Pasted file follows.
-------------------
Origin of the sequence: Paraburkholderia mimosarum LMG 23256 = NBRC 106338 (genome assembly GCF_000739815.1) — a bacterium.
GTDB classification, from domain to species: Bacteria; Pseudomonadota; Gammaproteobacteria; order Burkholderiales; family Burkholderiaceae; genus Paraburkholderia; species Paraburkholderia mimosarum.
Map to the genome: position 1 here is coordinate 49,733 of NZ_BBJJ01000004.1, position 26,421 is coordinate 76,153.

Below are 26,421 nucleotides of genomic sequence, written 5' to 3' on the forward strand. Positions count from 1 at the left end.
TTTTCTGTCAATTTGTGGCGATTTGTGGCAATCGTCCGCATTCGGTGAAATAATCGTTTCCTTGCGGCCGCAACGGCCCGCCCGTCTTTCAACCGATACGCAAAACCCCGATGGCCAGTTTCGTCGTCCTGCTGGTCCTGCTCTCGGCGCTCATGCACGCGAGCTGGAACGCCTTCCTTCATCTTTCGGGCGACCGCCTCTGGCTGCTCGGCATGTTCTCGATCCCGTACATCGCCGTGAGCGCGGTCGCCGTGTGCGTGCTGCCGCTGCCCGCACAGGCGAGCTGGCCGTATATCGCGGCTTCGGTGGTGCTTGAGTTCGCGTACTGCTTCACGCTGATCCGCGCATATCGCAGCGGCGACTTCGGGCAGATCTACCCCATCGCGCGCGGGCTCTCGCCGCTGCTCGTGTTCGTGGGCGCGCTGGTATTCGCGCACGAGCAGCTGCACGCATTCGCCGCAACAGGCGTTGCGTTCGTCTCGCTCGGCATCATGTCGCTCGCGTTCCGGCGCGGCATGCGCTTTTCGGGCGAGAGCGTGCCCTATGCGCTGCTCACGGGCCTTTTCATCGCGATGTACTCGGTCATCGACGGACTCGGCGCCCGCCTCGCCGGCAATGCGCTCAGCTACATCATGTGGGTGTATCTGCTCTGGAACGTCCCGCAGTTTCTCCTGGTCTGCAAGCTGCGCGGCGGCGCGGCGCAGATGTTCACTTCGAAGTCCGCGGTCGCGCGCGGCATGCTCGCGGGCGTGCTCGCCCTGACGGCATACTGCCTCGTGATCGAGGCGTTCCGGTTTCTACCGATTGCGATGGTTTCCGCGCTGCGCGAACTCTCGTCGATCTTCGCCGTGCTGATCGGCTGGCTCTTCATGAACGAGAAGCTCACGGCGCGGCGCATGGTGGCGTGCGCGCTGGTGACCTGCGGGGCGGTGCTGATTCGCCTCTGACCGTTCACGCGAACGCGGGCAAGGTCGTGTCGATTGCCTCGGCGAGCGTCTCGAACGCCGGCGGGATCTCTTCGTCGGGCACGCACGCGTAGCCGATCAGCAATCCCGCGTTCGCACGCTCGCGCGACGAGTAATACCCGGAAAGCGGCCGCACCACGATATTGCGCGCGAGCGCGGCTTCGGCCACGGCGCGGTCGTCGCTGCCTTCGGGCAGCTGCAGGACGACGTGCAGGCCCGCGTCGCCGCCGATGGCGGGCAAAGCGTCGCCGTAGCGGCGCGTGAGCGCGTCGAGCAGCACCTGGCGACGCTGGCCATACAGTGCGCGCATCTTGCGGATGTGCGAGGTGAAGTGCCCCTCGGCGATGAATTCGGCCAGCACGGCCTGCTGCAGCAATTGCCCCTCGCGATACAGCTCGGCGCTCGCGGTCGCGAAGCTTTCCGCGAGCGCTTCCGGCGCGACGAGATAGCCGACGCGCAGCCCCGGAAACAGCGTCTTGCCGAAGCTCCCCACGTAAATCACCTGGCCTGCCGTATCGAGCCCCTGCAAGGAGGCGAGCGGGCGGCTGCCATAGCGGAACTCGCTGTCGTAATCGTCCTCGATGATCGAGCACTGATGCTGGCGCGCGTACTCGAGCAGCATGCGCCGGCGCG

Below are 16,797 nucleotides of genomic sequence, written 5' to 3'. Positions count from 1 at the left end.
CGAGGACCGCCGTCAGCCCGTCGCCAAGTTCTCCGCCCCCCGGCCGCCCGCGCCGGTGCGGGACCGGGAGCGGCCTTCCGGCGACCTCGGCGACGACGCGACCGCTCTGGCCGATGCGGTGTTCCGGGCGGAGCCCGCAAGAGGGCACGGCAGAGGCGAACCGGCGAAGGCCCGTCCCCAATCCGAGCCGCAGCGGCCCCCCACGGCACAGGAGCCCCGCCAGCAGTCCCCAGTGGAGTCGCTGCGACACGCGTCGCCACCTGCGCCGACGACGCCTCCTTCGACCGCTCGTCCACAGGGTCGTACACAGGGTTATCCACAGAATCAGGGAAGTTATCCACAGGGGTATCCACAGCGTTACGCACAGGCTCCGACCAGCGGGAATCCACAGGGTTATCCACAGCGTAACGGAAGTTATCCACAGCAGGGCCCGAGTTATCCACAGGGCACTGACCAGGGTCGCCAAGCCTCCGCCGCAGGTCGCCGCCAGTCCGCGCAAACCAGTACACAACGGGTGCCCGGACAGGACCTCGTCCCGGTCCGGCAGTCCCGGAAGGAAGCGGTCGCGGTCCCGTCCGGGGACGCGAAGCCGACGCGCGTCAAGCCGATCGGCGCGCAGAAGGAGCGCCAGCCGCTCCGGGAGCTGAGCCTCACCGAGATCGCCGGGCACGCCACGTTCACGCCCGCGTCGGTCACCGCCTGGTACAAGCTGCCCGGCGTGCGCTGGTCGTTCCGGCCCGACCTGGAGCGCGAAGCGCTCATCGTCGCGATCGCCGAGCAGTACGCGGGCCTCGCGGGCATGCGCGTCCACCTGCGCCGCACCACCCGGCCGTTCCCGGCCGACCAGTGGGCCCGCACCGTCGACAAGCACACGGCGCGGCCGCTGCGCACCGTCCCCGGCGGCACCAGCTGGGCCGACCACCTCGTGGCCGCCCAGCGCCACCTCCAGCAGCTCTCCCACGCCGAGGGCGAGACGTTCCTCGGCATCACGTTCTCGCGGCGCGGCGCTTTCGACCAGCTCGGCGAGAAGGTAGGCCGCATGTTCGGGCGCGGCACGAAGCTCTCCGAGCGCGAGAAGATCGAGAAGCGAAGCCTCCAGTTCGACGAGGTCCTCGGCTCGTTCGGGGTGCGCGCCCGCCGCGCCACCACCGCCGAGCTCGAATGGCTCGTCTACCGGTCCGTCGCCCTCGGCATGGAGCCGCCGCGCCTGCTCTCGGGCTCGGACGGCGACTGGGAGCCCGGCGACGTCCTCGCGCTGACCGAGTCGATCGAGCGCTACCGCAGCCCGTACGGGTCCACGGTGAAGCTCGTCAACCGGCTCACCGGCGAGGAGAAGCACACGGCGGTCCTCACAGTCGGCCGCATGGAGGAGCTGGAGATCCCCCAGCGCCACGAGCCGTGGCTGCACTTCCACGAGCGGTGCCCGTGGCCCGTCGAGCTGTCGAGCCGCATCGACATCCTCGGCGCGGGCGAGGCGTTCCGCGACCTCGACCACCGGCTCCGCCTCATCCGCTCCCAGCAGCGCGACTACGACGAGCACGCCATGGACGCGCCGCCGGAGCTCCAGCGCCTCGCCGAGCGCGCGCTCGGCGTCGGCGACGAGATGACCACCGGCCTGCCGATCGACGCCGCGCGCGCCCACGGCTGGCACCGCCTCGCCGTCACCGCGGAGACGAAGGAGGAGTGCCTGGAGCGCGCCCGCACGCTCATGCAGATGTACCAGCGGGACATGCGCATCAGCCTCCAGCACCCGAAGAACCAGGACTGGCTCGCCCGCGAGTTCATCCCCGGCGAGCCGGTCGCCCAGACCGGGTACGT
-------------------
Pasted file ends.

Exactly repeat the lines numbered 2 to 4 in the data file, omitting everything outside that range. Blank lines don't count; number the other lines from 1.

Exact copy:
GTDB classification, from domain to species: Bacteria; Pseudomonadota; Gammaproteobacteria; order Burkholderiales; family Burkholderiaceae; genus Paraburkholderia; species Paraburkholderia mimosarum.
Map to the genome: position 1 here is coordinate 49,733 of NZ_BBJJ01000004.1, position 26,421 is coordinate 76,153.

Below are 26,421 nucleotides of genomic sequence, written 5' to 3' on the forward strand. Positions count from 1 at the left end.